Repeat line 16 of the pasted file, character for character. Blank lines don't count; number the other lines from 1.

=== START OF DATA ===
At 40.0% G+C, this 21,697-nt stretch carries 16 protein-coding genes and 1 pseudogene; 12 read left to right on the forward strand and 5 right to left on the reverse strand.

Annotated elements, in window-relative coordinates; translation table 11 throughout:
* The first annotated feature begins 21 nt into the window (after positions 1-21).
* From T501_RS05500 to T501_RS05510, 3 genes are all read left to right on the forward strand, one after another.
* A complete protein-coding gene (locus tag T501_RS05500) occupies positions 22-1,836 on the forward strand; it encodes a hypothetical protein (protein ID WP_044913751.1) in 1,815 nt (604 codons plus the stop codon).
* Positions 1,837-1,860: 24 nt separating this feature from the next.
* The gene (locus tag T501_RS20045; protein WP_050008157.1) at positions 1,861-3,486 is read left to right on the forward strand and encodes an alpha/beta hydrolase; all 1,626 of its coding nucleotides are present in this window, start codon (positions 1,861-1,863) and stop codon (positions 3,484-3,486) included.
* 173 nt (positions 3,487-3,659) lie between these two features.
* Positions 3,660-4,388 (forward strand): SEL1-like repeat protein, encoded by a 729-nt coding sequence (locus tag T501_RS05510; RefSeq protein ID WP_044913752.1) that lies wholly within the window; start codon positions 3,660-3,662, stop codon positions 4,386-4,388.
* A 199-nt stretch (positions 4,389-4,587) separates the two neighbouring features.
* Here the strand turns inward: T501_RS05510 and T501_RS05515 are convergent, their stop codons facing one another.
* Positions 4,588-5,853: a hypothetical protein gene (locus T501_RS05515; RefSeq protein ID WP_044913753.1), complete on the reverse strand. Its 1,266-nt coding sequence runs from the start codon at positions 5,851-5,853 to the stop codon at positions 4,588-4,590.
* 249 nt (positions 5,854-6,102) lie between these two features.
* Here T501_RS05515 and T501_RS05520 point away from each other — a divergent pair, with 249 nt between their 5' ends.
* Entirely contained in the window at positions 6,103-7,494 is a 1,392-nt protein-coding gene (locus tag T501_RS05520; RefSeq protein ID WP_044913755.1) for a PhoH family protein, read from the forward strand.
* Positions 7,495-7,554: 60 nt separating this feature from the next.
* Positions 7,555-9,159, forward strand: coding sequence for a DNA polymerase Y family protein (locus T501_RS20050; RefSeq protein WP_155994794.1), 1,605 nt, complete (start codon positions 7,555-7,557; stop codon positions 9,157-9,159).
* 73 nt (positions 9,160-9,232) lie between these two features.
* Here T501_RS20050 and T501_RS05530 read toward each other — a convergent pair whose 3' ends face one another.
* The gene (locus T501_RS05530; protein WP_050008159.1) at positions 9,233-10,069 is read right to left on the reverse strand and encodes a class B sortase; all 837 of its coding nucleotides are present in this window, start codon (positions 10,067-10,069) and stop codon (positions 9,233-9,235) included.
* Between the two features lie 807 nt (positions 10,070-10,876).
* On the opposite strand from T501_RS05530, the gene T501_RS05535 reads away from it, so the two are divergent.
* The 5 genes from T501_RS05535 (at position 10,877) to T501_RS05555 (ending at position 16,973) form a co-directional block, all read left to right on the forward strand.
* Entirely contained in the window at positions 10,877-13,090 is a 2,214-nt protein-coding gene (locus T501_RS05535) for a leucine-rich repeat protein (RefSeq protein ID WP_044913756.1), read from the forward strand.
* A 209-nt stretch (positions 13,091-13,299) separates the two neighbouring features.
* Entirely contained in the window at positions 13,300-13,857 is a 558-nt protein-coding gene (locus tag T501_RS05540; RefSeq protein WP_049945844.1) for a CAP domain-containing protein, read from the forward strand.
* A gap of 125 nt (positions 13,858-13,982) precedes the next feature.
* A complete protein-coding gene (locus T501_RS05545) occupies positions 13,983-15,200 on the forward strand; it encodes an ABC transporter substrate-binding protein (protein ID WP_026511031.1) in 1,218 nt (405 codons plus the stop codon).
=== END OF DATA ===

* Positions 7,495-7,554: 60 nt separating this feature from the next.